First, Paul says "But it is not as though the word of God has failed." God's Word is not wrong. In this case, the Israelite's understanding was in error. See, they thought they could simply appeal to Abraham and all was good. But Paul says there's more to it. God has chosen a path from which his people, as well as Jesus would come, and that path followed God's promise. Sometimes God chose people that society would reject in this line to Jesus. But as Paul uses the rest of the chapter to point out, it's God's prerogative to do whatever God pleases.
Getting back to John Calvin for a moment, I'd like to share a story about some people I encountered in seminary. I believe they can probably be found on most seminary campuses and at one point or another most seminary students become them when they get puffed up with knowledge.
I have lived most of my life in Utah or Idaho. I can assure you that in Utah, there is way too much work to be done for the Kingdom to get overly concerned about debates that include theologians like John Calvin and Jacob Arminius. Honestly, I was shocked to learn that debates that started in the fifteenth and sixteenth century were still being fought (as if this would be the generation to put the issue to rest). But when I started seminary, I quickly learned that there are still people actually fighting with other Christians over the mechanics of salvation rather than giving their energy to being fishers of men and praying to see people saved.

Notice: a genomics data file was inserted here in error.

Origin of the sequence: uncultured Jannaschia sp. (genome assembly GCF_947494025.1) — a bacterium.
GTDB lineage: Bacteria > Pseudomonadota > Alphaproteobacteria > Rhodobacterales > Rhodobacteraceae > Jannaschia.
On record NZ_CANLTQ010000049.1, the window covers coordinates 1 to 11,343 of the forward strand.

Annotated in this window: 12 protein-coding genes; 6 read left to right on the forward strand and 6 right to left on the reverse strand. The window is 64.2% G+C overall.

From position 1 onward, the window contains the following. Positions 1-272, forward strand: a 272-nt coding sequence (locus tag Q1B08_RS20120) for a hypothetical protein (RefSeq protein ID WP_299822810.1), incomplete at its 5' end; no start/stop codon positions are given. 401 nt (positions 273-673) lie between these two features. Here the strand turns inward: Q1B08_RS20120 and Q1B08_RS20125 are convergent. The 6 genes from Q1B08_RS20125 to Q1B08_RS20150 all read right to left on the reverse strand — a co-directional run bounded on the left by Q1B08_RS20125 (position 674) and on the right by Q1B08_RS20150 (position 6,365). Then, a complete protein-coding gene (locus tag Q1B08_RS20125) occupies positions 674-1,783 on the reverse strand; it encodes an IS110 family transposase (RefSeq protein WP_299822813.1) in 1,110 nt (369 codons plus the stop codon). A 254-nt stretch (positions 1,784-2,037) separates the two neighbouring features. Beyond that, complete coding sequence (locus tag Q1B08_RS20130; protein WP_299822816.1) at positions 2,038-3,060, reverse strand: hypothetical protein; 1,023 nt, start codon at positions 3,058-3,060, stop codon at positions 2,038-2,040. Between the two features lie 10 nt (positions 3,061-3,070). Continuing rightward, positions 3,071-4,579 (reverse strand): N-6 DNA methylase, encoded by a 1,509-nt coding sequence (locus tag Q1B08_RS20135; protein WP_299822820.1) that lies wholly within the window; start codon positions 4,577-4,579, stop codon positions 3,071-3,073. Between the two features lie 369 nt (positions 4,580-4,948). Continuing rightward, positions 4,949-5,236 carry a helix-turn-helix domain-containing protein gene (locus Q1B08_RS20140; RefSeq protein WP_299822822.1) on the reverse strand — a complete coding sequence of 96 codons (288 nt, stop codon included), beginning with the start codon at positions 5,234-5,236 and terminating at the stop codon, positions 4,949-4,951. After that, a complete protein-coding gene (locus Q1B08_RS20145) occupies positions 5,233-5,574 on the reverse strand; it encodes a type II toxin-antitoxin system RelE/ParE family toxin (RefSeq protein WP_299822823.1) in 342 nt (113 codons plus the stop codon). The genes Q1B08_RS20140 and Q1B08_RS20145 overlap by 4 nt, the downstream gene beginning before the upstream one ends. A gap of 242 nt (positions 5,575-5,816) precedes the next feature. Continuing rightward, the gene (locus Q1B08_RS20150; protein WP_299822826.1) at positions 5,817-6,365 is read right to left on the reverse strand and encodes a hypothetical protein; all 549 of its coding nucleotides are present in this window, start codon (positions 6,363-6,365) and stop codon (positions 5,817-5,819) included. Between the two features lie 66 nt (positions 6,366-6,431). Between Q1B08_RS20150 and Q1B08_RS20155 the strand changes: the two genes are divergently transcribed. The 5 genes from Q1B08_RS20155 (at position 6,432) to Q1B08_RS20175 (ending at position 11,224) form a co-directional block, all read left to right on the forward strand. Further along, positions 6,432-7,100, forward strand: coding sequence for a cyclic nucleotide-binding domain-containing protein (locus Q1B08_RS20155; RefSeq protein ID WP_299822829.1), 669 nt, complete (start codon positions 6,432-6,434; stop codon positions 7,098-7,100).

But what really caught my attention was how much some of these individuals--"hypers" on both sides of the debate--had lost sight of God. Their take on theology had grown so significant that being humble, God-loving disciples of Jesus was actually less important then being able to win a debate that will mean very little in heaven. Theology had become an idol and they were excited to unleash their idol on the idols of other Christians. Like the Israelites, they were actually missing what was truly important.